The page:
I'm looking into filing a provisional application for a patent, and I'm trying to determine whether or not I'm classified as a micro entity. This website says that one requirement of qualifying as a micro entity is:

The majority of the patent filer’s employment income is from an Institution of Higher Learning, or the applicant has assigned, or is obliged to assign the patent to an Institution of Higher Learning. An Institution of Higher Learning is a public or nonprofit accredited institution that admits post-secondary students for programs of not less than two years.

However, when I looked at the Certification of Micro Entity Status (Gross Income Basis) form, I didn't find any mention of an institution of higher education.

Which source is correct, and can anyone provide me a with a comprehensive list of qualifications I must meet to be classified as a micro entity?

  • Hi @fi12 my be this could throw some light on difference between micro and large entity whda.com/whda/assets/file/…
    – RishiM
    Commented Dec 20, 2018 at 6:23
  • @RishiM_IPR Thanks for the link. I tried to summarize its contents in my answer.
    – Eric S
    Commented Dec 21, 2018 at 15:10

1 Answer 1


Let me preface this by saying I am not a lawyer. Looking at this link to the requirements for small and micro-entity status shows two ways to qualify for micro-entity status.

Micro entity: There are two ways to qualify as a micro-entity.

The first way is under paragraph (a) of the new rule, requiring the following conditions that must be satisfied individually for each applicant, inventor, and joint inventor who:

  • has not been named as an inventor on more than 4 prior patent applications (provisional applications, patent applications filed in a foreign country, PCT international applications for which the basic US national fee was not paid, and applications that a party has assigned or is under an obligation to assign as a result of previous employment do not count);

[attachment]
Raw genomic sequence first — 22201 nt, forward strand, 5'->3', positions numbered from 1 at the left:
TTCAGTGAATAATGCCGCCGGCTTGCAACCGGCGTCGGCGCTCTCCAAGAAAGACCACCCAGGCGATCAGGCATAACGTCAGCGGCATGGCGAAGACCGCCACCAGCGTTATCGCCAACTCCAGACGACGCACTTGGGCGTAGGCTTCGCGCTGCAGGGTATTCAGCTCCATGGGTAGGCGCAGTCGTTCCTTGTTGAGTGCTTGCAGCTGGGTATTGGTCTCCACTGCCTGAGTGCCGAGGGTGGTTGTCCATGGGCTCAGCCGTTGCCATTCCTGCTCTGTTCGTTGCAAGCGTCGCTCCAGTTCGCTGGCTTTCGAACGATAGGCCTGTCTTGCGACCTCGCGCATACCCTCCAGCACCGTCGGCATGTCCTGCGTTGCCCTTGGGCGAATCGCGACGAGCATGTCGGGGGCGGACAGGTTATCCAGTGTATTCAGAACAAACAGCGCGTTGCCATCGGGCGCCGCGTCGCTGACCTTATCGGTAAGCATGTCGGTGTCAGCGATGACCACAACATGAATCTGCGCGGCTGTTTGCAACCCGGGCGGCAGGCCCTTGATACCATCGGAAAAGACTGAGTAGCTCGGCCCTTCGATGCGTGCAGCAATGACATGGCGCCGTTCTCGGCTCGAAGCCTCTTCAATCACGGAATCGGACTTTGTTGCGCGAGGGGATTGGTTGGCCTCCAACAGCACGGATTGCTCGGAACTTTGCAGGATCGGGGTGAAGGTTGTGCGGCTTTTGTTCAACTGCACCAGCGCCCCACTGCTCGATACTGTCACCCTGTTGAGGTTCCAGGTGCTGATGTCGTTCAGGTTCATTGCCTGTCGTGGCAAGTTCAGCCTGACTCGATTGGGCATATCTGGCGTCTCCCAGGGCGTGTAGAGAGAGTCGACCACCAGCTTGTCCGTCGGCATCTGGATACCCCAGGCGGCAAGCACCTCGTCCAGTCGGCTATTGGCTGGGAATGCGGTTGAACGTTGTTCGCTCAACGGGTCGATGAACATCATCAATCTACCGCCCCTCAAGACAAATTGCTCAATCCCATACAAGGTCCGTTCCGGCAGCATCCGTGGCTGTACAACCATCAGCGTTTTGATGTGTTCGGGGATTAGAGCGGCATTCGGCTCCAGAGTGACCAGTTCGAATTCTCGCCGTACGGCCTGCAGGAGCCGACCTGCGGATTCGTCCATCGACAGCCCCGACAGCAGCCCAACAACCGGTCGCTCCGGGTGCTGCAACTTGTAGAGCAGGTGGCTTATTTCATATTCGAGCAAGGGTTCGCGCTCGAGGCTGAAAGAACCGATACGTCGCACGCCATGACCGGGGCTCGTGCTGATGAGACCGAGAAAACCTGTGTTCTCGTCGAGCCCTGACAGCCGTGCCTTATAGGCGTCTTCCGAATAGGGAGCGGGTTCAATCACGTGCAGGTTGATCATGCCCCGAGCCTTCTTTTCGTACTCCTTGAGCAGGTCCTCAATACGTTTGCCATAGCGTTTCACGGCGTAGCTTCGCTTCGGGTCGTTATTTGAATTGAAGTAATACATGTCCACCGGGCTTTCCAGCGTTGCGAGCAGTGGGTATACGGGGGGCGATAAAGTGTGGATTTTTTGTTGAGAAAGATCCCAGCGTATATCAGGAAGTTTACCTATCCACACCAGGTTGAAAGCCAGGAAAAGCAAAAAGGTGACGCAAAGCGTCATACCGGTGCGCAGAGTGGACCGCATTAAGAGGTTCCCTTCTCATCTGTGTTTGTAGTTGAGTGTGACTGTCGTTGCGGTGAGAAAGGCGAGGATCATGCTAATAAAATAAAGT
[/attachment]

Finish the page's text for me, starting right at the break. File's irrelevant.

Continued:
• has gross income less than 3 times the median household income in the U.S. for the preceding calendar year (for 2013 fees = $150,162, or 3X$50,054, the 2012 median household income. For parties not paid in US dollars, the average currency exchange rate during the previous calendar year applies.);

  • has not assigned, licensed or otherwise granted an interest in the invention to an entity who has gross income more than the amount listed above (unless the entity relates to an institution of higher education); and

  • also meets the requirement for small entity status.

The second way, under paragraph (d) of the new rule, is by having a relationship with a U.S. institution of higher education. The applicant’s employer, from which the applicant obtains the majority of the applicant’s income, must be an institution of higher education. Or, the application must be assigned, granted, conveyed, or is under and obligation of contract or law to assign, grant, or convey, a license ownership interest in the particular application to the institution of higher education.

Thus, I believe the linked form is just covering the gross income requirement of the first option for qualification. The linked website doesn't make clear that the there are two options. You need only qualify for one option or the other. Since I am not a lawyer, I would suggest reading the requirements carefully and if you feel you need additional clarification perhaps seek the advice of a qualified attorney.

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